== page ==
Racism in the Criminal Justice System

The United States has come a long way since the days of Jim Crow, and certainly since the times of slavery. Nevertheless, just as we cannot wash away the stains these horrible eras have left on our national history, we cannot deny the fact that racism, whether deliberate of subconscious, still plays a profound role in the operation of our criminal justice system.
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To put it plainly, blacks in this country are targeted and punished fare more aggressively than are whites.

Our criminal defense lawyers know from experience (and from facts to be laid out in this post) that unspoken feelings toward race far too often govern the outcome of criminal cases; they influence the choices of arresting officers, the decisions made by the prosecutors and the verdicts rendered by the jury.

One first notices the racism in the criminal justice system upon a cursory review of statistics relating to arrests. The U.S. has seen a spike in arrests since the early 1970s, largely a function of the so-called “War on Drugs,” but those arrested have not and don’t necessarily represent a fair sample of those who are actually committing the offenses for which they are being arrested. Let us explain: while blacks and whites tend to violate drug offenses at the same rate (according to a report by the Human Rights Watch in May 2009), blacks make-up 37% of the people arrested for drug offenses, even though they only make up 13% of the U.S. population and 14% of montly drug users (according to testimony by Marc Mauer of The Sentencing Project.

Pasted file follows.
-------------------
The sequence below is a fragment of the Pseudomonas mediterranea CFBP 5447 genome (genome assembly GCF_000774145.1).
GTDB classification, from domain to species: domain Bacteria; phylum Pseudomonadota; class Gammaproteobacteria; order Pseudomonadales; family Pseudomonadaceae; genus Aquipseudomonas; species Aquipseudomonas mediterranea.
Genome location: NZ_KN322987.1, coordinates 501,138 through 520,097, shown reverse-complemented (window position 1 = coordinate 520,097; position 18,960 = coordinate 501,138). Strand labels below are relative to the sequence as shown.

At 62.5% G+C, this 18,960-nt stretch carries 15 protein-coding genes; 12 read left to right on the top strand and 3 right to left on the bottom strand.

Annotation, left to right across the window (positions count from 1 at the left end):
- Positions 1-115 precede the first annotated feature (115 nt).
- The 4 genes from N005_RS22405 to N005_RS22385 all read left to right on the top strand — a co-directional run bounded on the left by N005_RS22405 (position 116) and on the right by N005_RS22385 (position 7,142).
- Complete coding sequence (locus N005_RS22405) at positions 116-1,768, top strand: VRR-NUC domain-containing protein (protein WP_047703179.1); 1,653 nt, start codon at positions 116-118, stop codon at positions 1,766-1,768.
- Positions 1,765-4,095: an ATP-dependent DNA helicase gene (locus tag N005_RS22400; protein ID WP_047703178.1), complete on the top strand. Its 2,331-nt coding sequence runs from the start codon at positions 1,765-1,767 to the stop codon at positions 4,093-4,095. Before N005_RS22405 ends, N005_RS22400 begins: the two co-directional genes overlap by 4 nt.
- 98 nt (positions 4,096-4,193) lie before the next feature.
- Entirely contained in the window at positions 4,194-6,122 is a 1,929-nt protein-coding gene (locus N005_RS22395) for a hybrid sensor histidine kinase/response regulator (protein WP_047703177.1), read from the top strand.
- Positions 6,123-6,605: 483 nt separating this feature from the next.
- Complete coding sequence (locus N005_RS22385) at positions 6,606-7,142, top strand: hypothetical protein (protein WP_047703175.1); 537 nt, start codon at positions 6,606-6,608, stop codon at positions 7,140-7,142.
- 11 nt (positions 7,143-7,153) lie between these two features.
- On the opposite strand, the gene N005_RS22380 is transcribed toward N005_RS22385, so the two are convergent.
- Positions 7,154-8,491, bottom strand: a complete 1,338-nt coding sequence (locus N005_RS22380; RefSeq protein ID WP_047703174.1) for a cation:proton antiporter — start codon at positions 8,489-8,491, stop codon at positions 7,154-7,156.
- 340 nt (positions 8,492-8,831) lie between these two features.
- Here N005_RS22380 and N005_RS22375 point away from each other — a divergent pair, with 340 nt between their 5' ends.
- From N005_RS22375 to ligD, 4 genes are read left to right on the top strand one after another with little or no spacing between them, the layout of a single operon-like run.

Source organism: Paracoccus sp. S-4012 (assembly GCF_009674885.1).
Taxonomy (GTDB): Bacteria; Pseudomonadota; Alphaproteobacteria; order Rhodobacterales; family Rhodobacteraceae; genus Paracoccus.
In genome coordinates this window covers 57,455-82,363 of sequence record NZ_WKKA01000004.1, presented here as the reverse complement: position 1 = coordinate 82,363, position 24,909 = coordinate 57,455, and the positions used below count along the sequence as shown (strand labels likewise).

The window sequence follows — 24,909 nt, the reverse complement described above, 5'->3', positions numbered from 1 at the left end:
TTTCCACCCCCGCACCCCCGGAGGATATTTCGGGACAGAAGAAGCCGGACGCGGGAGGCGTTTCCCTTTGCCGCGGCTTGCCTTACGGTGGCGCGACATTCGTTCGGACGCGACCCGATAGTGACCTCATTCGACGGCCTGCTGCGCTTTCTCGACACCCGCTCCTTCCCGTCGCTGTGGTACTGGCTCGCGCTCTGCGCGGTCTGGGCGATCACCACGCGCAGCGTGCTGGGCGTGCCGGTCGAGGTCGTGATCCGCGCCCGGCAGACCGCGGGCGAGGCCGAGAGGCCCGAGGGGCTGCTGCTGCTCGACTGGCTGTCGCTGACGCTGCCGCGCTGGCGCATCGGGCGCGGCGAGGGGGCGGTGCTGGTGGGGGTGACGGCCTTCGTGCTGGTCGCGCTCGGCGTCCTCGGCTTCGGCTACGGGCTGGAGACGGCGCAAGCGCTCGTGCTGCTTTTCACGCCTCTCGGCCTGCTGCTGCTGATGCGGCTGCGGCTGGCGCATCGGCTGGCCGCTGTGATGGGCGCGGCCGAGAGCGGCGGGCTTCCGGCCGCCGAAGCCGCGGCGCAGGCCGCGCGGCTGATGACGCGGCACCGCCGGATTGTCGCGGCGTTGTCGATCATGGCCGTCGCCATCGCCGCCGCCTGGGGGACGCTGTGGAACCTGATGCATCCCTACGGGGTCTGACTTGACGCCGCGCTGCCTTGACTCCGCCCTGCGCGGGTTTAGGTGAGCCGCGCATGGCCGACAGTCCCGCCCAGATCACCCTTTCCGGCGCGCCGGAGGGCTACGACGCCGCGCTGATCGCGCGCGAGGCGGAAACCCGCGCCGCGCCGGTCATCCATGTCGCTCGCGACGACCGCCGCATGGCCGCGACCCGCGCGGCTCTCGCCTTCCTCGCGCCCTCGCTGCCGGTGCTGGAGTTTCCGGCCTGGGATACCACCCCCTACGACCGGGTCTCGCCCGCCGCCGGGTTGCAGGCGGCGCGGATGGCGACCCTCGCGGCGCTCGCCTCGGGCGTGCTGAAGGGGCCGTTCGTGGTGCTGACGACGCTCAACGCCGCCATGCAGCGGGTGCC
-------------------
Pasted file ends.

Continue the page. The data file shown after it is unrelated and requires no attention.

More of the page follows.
Now, let’s move on to disparities in sentencing. According to a report by the U.S. Sentencing Comission in March of 2010, in the federal criminal justice system, black defendnats receive sentences that are an average of 10% longer than those given to whites who have been charged with the same exact crimes. Further, according to Marc Mauer, African Americans are 21% mroe likely to receive rigid mandatory minimum sentences than whites are, and they are 20% more likely to be sentenced to prison than are whites who have been charged with similar drug offenses.

As if the above statistics on sentencing weren’t scary enough,consider this: while blacks account for just 16% of the youth population in this country, they make up 28% of juvenile arrests, 37% of the youth detained by law enforcement, and 58% of youths committed to state prisons, according to a 2009 report to Congress.

As our Palm Beach and Broward County criminal defense lawyers know, the 14th Amendment to the U.S. Constitution makes very clear that “no state shall make or enforce any law which shall … deny to any person within its jurisdiction the equal protection of the laws.” Based on the facts set forth above, it is clear that blacks are being unequally targeted by law enforcement officers, prosecutors and judges alike; clearly, their 14th Amendment Right is being violated, as they are not being granted equal protection of the laws.

If the United States is to fulfill the goal it set out for itself over 230 years ago, to be a haven of equality, we must address the paralyzing racial motives behind many of the criminal justice practices in this country. Of course, not all law enforcement officers, prsoecutors and judges are racists; that’s obvious. Nevertheless, the fact that these statistics exist and that such inequality is rampant means that something — probably lot of things — need to change.

If you have any questions about this or any other criminal justice issue, please do not heistate to contact our Palm Beach and Broward County criminal defense lawyers at the Law Offices of Leifert & Leifert. To schedule a free consultation, please give us a call at 1-888-5-DEFEND (1-888-533-3363). We look forward to speaking with you.

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